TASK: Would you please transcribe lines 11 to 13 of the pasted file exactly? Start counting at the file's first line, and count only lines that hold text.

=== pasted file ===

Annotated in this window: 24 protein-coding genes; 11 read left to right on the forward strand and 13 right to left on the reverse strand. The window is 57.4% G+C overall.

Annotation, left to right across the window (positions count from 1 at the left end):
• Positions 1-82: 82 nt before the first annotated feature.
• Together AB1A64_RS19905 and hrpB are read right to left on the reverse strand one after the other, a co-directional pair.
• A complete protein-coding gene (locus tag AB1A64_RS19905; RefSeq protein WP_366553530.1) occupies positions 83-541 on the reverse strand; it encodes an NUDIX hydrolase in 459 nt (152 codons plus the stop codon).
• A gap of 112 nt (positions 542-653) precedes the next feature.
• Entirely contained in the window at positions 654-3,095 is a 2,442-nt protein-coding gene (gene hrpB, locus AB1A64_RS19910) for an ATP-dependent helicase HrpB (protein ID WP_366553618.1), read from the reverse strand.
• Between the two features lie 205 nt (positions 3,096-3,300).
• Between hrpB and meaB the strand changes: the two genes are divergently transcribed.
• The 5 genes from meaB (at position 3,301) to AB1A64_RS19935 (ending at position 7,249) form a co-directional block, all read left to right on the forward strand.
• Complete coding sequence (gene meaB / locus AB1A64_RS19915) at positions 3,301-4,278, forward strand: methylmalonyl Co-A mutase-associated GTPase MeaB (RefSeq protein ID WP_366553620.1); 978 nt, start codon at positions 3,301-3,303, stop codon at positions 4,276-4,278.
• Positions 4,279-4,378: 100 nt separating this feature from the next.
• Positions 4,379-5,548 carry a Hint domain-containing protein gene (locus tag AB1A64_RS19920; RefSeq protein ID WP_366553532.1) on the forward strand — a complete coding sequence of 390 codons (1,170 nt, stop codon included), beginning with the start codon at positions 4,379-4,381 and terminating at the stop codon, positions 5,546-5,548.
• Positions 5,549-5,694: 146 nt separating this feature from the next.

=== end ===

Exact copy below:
• Complete coding sequence (gene meaB / locus AB1A64_RS19915) at positions 3,301-4,278, forward strand: methylmalonyl Co-A mutase-associated GTPase MeaB (RefSeq protein ID WP_366553620.1); 978 nt, start codon at positions 3,301-3,303, stop codon at positions 4,276-4,278.
• Positions 4,279-4,378: 100 nt separating this feature from the next.
• Positions 4,379-5,548 carry a Hint domain-containing protein gene (locus tag AB1A64_RS19920; RefSeq protein ID WP_366553532.1) on the forward strand — a complete coding sequence of 390 codons (1,170 nt, stop codon included), beginning with the start codon at positions 4,379-4,381 and terminating at the stop codon, positions 5,546-5,548.